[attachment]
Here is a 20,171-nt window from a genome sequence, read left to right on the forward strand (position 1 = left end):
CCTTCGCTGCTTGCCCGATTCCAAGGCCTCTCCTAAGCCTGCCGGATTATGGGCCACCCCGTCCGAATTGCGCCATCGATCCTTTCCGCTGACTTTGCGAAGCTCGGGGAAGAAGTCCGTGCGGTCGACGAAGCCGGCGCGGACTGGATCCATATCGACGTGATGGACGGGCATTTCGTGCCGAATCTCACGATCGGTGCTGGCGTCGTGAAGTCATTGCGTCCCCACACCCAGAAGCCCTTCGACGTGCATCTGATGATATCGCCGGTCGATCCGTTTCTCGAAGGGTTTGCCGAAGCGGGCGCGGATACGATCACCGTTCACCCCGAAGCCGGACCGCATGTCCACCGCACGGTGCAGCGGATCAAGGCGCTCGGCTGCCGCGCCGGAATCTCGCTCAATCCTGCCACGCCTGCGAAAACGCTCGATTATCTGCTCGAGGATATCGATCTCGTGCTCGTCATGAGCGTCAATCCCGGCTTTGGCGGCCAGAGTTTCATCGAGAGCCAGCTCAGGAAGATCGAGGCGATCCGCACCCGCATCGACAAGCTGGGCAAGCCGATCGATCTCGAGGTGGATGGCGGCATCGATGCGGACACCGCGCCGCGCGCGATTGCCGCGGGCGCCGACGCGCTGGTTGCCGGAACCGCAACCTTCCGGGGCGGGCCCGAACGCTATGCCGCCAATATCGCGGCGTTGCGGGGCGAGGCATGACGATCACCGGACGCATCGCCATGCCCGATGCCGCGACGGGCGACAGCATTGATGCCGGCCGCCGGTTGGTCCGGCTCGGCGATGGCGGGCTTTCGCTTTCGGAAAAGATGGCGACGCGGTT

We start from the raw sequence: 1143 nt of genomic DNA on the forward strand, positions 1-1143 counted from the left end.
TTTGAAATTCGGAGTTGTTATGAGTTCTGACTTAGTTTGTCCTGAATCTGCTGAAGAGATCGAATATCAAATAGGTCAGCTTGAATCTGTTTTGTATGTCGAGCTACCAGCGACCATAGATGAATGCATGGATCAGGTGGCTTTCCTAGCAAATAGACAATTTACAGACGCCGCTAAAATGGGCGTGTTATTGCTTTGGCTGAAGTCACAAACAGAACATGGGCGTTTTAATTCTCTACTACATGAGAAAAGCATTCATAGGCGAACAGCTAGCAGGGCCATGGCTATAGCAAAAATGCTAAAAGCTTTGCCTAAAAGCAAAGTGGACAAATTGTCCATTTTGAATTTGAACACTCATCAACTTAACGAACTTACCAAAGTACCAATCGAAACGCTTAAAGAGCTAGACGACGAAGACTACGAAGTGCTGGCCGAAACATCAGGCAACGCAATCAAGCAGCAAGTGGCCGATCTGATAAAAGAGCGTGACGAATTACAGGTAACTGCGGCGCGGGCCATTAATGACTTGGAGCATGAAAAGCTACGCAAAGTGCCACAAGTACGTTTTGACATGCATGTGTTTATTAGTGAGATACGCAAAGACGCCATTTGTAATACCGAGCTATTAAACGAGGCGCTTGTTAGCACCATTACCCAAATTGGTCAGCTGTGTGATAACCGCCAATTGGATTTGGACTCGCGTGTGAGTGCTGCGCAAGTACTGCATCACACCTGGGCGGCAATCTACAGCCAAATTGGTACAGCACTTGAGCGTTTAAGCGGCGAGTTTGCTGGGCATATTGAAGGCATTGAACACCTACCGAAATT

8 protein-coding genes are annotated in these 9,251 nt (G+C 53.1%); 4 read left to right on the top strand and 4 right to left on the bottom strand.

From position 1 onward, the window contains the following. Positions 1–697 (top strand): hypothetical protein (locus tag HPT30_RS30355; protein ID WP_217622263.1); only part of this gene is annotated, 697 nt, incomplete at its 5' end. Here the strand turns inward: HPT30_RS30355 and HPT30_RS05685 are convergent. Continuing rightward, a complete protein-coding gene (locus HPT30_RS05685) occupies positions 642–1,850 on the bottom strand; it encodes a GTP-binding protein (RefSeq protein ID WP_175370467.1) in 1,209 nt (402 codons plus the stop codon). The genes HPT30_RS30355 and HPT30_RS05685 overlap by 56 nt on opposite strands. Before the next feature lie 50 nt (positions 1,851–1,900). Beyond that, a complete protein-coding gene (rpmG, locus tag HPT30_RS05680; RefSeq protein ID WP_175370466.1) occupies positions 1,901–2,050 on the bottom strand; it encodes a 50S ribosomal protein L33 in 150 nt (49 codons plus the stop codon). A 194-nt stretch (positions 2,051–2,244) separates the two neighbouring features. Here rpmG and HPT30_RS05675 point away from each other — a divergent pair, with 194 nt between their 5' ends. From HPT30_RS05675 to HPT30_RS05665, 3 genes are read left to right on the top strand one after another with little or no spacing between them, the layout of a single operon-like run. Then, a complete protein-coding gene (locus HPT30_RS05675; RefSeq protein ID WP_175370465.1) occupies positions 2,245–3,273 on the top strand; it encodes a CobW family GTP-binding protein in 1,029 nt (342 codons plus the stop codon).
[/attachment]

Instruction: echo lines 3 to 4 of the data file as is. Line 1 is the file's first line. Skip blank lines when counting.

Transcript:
We start from the raw sequence: 1143 nt of genomic DNA on the forward strand, positions 1-1143 counted from the left end.
TTTGAAATTCGGAGTTGTTATGAGTTCTGACTTAGTTTGTCCTGAATCTGCTGAAGAGATCGAATATCAAATAGGTCAGCTTGAATCTGTTTTGTATGTCGAGCTACCAGCGACCATAGATGAATGCATGGATCAGGTGGCTTTCCTAGCAAATAGACAATTTACAGACGCCGCTAAAATGGGCGTGTTATTGCTTTGGCTGAAGTCACAAACAGAACATGGGCGTTTTAATTCTCTACTACATGAGAAAAGCATTCATAGGCGAACAGCTAGCAGGGCCATGGCTATAGCAAAAATGCTAAAAGCTTTGCCTAAAAGCAAAGTGGACAAATTGTCCATTTTGAATTTGAACACTCATCAACTTAACGAACTTACCAAAGTACCAATCGAAACGCTTAAAGAGCTAGACGACGAAGACTACGAAGTGCTGGCCGAAACATCAGGCAACGCAATCAAGCAGCAAGTGGCCGATCTGATAAAAGAGCGTGACGAATTACAGGTAACTGCGGCGCGGGCCATTAATGACTTGGAGCATGAAAAGCTACGCAAAGTGCCACAAGTACGTTTTGACATGCATGTGTTTATTAGTGAGATACGCAAAGACGCCATTTGTAATACCGAGCTATTAAACGAGGCGCTTGTTAGCACCATTACCCAAATTGGTCAGCTGTGTGATAACCGCCAATTGGATTTGGACTCGCGTGTGAGTGCTGCGCAAGTACTGCATCACACCTGGGCGGCAATCTACAGCCAAATTGGTACAGCACTTGAGCGTTTAAGCGGCGAGTTTGCTGGGCATATTGAAGGCATTGAACACCTACCGAAATT